I know that it’s been a run of vaccine posts around here, but the numbers just keep on coming. Today we have two more papers to look at, both published in The Lancet. –
The first is from the SinoVac inactivated virus effort (the CoronaVac vaccine). In this one, the virus is grown in Vero cell culture, harvested, and inactivated by treatment with beta-propiolactone. As mentioned in previous vaccine roundups, this is an older technique. Its advantages are that it’s a well-worked-out technology, but the disadvantages are that it’s also known to produce less active vaccines overall.
This paper is just safety, tolerability, and immunogenicity in the human trials; we don’t have actual efficacy data yet (although you’d figure that’s coming soon). And overall, it looks like the vaccine works, but not as strongly as some of the other data we’ve seen. This trial looked at 3-microgram and 6-microgram doses of the inactivated virus preparation (with an aluminum hydroxide adjuvant), in two rounds spaced either 14 or 28 days apart. The antibody response after the second dose was not impressive in the first trial – even after the second dose, only about 80% of the patients seroconverted with neutralizing antibodies. But the Phase II trial was more like it, with 95% to 99% of people seroconverting. The paper says:
The immune response in the phase 2 study was substantially higher than in the phase 1 study, which might be due to the difference in preparation process of vaccine batches used in phase 1 and 2 resulting in a higher proportion of intact spike protein on the purified inactivated SARS-CoV-2 virions in the vaccine used in phase 2 than that used in phase 1.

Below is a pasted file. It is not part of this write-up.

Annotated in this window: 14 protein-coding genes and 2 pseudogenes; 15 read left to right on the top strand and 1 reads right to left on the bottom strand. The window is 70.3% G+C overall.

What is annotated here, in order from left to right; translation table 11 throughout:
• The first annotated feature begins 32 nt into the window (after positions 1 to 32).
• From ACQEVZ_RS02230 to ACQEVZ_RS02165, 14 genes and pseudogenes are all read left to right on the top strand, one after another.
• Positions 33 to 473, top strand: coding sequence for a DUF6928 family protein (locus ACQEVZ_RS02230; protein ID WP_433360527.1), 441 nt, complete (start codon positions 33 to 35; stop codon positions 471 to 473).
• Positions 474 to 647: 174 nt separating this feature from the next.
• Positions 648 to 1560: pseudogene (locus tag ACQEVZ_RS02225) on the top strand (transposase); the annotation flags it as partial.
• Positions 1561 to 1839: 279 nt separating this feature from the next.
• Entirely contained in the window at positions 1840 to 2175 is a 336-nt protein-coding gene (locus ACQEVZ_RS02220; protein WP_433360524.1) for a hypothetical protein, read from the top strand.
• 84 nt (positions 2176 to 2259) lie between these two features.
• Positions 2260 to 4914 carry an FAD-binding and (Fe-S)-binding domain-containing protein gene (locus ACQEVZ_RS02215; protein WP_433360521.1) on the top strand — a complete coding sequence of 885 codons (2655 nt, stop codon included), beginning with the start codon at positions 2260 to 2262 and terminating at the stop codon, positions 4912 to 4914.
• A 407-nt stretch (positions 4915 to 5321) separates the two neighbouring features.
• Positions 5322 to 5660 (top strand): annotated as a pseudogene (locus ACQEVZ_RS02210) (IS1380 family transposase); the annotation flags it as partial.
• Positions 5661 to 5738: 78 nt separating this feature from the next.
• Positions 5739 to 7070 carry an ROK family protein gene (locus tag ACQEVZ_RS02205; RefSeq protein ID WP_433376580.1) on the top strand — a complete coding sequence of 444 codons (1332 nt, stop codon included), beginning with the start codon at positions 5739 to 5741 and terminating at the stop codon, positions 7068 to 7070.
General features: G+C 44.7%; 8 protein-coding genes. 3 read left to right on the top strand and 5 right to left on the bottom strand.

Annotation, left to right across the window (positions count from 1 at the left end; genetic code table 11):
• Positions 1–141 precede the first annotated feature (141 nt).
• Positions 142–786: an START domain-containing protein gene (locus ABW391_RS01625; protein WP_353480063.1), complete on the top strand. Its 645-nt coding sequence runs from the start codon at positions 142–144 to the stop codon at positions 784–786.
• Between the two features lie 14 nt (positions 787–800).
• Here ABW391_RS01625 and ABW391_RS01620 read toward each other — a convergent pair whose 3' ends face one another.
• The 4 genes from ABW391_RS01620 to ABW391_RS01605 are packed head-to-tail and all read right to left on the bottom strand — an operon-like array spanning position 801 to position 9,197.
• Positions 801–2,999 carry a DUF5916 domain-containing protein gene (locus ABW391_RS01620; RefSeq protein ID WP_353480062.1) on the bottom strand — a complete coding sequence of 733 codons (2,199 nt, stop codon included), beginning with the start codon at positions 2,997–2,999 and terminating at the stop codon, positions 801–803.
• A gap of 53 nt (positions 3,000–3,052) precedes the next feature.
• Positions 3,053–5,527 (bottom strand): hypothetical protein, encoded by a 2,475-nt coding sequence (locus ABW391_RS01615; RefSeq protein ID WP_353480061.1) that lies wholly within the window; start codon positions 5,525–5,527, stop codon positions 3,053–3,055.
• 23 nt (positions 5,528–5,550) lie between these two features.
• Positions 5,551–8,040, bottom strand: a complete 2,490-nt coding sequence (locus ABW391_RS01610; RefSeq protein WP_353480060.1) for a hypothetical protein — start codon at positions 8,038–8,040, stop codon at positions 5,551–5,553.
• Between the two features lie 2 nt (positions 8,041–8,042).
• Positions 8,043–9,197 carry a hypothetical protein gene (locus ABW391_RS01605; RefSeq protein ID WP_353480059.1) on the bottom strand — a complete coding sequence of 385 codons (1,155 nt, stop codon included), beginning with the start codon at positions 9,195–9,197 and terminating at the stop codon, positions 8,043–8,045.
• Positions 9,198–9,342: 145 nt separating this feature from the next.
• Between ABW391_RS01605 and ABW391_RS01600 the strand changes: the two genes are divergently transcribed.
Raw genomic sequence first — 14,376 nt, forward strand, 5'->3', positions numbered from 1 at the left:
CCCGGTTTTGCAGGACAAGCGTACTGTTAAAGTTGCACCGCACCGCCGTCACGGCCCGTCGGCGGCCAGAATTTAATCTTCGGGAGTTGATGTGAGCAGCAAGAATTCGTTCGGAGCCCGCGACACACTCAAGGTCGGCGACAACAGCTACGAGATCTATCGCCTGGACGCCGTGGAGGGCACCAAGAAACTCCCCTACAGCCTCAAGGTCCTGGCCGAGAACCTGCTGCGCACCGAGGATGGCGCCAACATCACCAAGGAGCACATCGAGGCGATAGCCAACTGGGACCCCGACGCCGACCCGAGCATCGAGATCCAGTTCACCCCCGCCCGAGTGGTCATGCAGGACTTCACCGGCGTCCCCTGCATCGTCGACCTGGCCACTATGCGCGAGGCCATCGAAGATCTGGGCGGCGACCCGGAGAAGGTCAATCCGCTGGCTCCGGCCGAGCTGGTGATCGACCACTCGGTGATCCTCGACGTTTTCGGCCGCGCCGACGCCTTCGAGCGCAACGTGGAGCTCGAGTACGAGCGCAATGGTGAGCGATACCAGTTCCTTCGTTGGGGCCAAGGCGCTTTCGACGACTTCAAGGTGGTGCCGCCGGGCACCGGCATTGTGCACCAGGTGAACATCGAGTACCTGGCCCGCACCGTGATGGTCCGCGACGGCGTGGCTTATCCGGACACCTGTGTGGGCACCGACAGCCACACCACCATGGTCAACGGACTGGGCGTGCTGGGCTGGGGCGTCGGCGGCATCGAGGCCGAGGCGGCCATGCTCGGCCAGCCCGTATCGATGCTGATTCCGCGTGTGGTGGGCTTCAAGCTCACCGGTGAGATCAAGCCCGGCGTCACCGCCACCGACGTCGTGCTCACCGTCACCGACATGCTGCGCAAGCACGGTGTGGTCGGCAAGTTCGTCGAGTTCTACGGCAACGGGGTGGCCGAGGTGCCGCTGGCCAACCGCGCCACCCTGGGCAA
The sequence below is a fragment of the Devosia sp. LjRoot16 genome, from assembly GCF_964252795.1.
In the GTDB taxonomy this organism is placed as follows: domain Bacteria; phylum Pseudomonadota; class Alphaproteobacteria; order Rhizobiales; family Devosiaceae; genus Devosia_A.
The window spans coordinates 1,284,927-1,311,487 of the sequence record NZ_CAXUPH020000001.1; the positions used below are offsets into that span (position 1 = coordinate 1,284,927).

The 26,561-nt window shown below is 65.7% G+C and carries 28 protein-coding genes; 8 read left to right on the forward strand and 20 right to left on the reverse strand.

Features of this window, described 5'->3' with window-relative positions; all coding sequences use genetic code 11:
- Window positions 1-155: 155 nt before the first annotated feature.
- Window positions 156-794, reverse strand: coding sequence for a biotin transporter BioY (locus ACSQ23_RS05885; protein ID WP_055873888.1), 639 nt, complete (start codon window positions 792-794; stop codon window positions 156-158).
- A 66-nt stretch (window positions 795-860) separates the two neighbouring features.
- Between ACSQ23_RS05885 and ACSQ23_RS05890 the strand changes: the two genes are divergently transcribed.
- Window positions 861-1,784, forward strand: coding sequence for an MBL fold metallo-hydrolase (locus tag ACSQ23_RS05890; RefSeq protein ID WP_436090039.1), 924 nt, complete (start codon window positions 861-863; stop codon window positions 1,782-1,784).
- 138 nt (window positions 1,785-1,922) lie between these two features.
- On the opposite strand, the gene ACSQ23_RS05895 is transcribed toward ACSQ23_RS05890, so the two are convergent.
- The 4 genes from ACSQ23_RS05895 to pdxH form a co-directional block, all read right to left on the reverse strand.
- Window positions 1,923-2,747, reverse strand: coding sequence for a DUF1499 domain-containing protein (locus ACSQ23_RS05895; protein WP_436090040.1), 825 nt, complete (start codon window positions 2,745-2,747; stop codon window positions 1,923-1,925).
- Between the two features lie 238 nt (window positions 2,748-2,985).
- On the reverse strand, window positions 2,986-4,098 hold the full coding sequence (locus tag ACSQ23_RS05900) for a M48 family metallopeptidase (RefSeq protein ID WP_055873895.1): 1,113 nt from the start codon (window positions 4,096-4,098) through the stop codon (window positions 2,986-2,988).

That’s interesting, to have changed things in mid-stream like that, but perhaps it was the unimpressive results the first time through that prompted it? But even with that change, the antibody titers seen after the second dose were (in all patients) lower than those seen in a panel of 117 recovered coronavirus patients. There is no detailed T-cell data, but the paper does mention that ELISpot assays “provided no clear evidence that the vaccine induced T-cell responses“. So that’s the big question here: is all this enough? It might be, but it might not (or not be enough compared to other vaccine options). We’re not going to know until we see actual efficacy numbers from the trials that are going on in Brazil, Indonesia, and Turkey. The Brazilian trial, you will have heard, has been turbulent and was suddenly halted last week on orders from Brazil’s turbulent president. What this will do to the statistics or timeliness of the overall results is not clear.
The other paper is from the AstraZeneca/Oxford adenovirus vector effort. It’s a look at safety and immunogenicity in a wider spectrum of patients than has been reported so far, and the main news from it is that older patients appear to respond very similarly to the younger ones, both in antibody titers and T cells. What’s more, the vaccine actually appears to be better tolerated in the older patients (both in local reactions at the site of injection and systemically). So that’s good news. The actual antibody and T-cell numbers are similar to the earlier report, and would appear to be what you’d need for an effective vaccine, but we’ll again have to wait for the real numbers. Those shouldn’t be long in coming – BioCentury has a graphic of the current advanced-trial vaccine landscape here, and they (and others) expect to hear from both the AZ/Oxford team and J&J’s single-dose trial in December. At that point, we will have a completely unprecedented look at the landscape: large nearly-simultaneous data sets for two different mRNA vaccines and two different adenovirus vector ones, all directed to the same pathogen, and neither technology ever having advanced into humans like this. Let’s hope we never see the like again, because you would only do it this way when your back is against the wall.